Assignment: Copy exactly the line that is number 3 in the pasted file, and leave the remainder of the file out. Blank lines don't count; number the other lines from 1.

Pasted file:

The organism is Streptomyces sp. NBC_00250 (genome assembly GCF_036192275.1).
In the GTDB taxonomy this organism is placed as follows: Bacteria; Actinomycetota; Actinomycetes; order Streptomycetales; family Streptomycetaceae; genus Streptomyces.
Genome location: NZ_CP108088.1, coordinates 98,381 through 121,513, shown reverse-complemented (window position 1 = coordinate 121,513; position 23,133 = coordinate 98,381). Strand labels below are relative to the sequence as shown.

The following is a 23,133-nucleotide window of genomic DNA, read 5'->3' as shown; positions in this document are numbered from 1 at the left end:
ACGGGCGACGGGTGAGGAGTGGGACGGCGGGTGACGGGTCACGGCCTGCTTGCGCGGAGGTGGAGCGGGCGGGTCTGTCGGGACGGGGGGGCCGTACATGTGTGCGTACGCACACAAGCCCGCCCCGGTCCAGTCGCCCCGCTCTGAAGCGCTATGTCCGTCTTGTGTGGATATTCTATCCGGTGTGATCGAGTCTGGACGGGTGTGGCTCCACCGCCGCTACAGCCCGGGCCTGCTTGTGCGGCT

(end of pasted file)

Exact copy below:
Genome location: NZ_CP108088.1, coordinates 98,381 through 121,513, shown reverse-complemented (window position 1 = coordinate 121,513; position 23,133 = coordinate 98,381). Strand labels below are relative to the sequence as shown.